Derek’s sporting life – North Tees and Hartlepool NHS Foundation Trust

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A lifelong love of physical activity and sporting competition has seen the joint chair of two local NHS trusts continue to excel at his chosen sport at the age of 67.

Professor Derek Bell, joint chair of both North Tees and Hartlepool NHS Foundation Trust and South Tees Hospitals NHS Foundation Trust, is a proud member of the Scottish master’s hockey team.

Professor Derek Bell in his hockey gear with a stick, gifted to him by medical colleagues from Pakistan, a major hockey playing nation and manufacturer of high tech carbon hockey sticks.

Derek, a professor of acute medicine, took up hockey at the age of 13 after being inspired by a teacher who represented Great Britain in the sport at the 1964 Tokyo Olympics.

An instant enthusiast, Derek plays in midfield and defence and has previously played for several teams including Scottish schools, Scottish under 21s, Scottish and British universities, in domestic and European competitions. Derek, who was also part of the Scotland squad but not capped due to injury and medical school commitments, has been part of the master’s team for around 20 years.

His hockey highlights include beating a tough selection process for the British University team, subsequently winning a European tournament in 1978, and winning the Scottish league with a club in Edinburgh.

Derek’s commitment to his chosen sport sees him still playing for his local Edinburgh team most Saturdays and a monthly masters training session, the team with which he has won a bronze medal in the Australia-hosted world masters cup, the home nation’s cup and this year lifted the Celtic cup against stiff competition from Ireland and Wales.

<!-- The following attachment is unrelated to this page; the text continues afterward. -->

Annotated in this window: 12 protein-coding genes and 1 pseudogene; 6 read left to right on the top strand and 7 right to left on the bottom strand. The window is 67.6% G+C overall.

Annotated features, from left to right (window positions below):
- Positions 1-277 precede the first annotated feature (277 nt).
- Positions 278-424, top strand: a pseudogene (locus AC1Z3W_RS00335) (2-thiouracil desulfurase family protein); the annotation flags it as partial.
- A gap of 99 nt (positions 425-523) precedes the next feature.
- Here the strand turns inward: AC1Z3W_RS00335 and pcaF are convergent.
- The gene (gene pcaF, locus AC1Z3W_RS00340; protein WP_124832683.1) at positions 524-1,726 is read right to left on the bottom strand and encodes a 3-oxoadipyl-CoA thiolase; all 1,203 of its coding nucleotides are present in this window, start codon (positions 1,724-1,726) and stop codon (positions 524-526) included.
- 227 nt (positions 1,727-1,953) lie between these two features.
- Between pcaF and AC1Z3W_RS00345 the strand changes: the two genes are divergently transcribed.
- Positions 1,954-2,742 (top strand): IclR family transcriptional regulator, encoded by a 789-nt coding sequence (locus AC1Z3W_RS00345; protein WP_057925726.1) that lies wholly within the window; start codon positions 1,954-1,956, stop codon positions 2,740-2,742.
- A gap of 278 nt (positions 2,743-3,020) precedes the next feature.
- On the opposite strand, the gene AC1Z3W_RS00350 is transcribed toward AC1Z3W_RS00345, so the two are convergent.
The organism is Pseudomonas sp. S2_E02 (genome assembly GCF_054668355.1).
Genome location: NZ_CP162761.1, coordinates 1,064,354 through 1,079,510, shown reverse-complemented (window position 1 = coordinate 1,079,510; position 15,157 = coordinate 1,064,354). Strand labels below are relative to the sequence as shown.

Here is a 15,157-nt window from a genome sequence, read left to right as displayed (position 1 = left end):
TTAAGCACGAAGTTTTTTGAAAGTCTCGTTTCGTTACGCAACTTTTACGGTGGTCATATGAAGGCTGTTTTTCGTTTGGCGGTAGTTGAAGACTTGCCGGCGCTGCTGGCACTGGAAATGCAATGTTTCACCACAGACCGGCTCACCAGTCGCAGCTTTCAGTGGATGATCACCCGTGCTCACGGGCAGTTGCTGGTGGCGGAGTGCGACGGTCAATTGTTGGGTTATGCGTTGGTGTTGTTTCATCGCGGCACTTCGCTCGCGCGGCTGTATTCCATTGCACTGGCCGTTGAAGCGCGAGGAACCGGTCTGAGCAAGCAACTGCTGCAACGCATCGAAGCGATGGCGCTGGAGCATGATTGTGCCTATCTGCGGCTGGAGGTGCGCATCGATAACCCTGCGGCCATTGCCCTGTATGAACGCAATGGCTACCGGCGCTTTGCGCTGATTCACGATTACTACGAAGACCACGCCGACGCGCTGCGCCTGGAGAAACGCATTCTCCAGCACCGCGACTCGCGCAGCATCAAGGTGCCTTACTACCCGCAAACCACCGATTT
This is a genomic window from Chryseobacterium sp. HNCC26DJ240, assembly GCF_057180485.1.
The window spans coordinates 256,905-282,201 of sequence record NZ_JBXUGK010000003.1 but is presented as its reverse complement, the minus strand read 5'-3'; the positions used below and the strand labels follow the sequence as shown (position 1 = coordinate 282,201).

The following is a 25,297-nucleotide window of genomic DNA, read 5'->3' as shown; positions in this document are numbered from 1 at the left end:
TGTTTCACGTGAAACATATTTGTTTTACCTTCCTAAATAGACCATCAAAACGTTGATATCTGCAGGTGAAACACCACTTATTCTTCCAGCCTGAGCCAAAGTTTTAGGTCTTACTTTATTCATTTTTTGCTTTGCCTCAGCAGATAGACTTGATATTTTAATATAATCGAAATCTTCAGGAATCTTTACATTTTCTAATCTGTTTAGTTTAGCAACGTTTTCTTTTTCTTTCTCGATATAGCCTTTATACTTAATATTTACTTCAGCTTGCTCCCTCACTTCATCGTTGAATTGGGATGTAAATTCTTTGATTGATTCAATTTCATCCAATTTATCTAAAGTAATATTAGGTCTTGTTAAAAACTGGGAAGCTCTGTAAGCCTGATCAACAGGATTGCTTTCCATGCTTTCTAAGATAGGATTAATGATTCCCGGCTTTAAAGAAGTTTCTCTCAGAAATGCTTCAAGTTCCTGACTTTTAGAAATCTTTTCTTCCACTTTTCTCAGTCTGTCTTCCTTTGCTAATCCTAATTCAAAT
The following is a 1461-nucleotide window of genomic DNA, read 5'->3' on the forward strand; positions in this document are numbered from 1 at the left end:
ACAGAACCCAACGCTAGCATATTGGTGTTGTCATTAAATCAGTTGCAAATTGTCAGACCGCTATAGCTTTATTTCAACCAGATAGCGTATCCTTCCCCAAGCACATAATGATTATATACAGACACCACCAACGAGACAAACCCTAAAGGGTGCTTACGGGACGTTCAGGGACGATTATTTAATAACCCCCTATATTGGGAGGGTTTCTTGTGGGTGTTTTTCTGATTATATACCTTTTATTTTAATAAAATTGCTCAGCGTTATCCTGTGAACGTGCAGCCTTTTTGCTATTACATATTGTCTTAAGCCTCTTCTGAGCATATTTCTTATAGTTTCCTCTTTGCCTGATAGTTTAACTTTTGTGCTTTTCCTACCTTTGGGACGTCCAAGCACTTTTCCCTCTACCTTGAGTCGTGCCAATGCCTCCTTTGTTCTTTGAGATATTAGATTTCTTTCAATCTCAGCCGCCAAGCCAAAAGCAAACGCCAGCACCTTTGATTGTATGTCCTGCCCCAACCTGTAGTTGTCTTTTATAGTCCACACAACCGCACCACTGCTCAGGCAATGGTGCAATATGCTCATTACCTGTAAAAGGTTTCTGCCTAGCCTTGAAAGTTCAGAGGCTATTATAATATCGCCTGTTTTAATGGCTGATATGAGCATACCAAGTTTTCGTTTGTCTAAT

Derek is keen to encourage others to be more active. He said: “On an average week, I’ll run three or four times and a couple of cycle rides, plus my hockey training.

“I exercise to keep fit and control my weight, although to be honest, controlling what you eat is the most effective method of weight management.

“It’s also a great de-stressor. When you run or cycle, you tend to think clearer and it can have a huge positive impact on mental health.

“The best advice I can give to someone looking to take up more exercise is to not overdo it. It is crucial not to do too much too quickly. A brisk walk for five minutes and then a rest is a perfectly acceptable starting point.”

Derek’s 24-year old daughter McKenzie has followed in her father’s professional and sporting footsteps as the newly qualified medical doctor is also a member of the Scotland women’s team.

Derek Bell is now focusing his efforts on taking part in this year’s world masters competition in Tokyo, which has been delayed for two years due to the pandemic.

Looking back on his sporting life, Derek commented: “Sport has afforded me many great privileges, among the most important has been the opportunity to meet so many people around the world. Sport brings people together.”

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